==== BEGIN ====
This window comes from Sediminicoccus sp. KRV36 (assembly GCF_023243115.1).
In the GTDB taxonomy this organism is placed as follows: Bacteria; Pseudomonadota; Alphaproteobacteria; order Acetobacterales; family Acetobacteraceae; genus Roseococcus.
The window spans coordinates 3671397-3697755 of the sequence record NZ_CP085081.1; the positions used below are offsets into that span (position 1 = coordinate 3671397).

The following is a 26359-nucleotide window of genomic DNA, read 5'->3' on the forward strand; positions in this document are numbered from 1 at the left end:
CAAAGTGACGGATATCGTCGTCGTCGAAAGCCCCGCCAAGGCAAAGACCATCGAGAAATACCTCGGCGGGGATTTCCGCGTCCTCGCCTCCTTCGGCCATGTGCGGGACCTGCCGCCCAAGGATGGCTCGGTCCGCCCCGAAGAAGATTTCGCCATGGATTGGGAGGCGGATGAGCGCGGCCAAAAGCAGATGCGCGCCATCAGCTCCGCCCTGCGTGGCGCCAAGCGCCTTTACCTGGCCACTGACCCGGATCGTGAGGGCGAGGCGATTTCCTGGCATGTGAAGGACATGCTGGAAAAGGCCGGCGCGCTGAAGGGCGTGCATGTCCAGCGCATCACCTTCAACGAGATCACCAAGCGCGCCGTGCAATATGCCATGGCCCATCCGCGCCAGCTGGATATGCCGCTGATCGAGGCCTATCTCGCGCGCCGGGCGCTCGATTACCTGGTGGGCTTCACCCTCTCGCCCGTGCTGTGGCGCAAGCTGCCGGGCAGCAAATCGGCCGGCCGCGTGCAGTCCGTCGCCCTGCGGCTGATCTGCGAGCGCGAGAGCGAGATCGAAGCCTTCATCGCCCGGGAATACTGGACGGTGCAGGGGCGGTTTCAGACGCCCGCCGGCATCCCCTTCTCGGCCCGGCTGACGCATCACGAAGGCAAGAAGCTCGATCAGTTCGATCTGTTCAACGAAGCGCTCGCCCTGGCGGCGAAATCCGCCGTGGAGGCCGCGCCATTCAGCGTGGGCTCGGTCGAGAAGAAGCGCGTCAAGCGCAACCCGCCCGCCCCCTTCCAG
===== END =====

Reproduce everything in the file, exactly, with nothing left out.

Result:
This window comes from Sediminicoccus sp. KRV36 (assembly GCF_023243115.1).
In the GTDB taxonomy this organism is placed as follows: Bacteria; Pseudomonadota; Alphaproteobacteria; order Acetobacterales; family Acetobacteraceae; genus Roseococcus.
The window spans coordinates 3671397-3697755 of the sequence record NZ_CP085081.1; the positions used below are offsets into that span (position 1 = coordinate 3671397).

The following is a 26359-nucleotide window of genomic DNA, read 5'->3' on the forward strand; positions in this document are numbered from 1 at the left end:
CAAAGTGACGGATATCGTCGTCGTCGAAAGCCCCGCCAAGGCAAAGACCATCGAGAAATACCTCGGCGGGGATTTCCGCGTCCTCGCCTCCTTCGGCCATGTGCGGGACCTGCCGCCCAAGGATGGCTCGGTCCGCCCCGAAGAAGATTTCGCCATGGATTGGGAGGCGGATGAGCGCGGCCAAAAGCAGATGCGCGCCATCAGCTCCGCCCTGCGTGGCGCCAAGCGCCTTTACCTGGCCACTGACCCGGATCGTGAGGGCGAGGCGATTTCCTGGCATGTGAAGGACATGCTGGAAAAGGCCGGCGCGCTGAAGGGCGTGCATGTCCAGCGCATCACCTTCAACGAGATCACCAAGCGCGCCGTGCAATATGCCATGGCCCATCCGCGCCAGCTGGATATGCCGCTGATCGAGGCCTATCTCGCGCGCCGGGCGCTCGATTACCTGGTGGGCTTCACCCTCTCGCCCGTGCTGTGGCGCAAGCTGCCGGGCAGCAAATCGGCCGGCCGCGTGCAGTCCGTCGCCCTGCGGCTGATCTGCGAGCGCGAGAGCGAGATCGAAGCCTTCATCGCCCGGGAATACTGGACGGTGCAGGGGCGGTTTCAGACGCCCGCCGGCATCCCCTTCTCGGCCCGGCTGACGCATCACGAAGGCAAGAAGCTCGATCAGTTCGATCTGTTCAACGAAGCGCTCGCCCTGGCGGCGAAATCCGCCGTGGAGGCCGCGCCATTCAGCGTGGGCTCGGTCGAGAAGAAGCGCGTCAAGCGCAACCCGCCCGCCCCCTTCCAG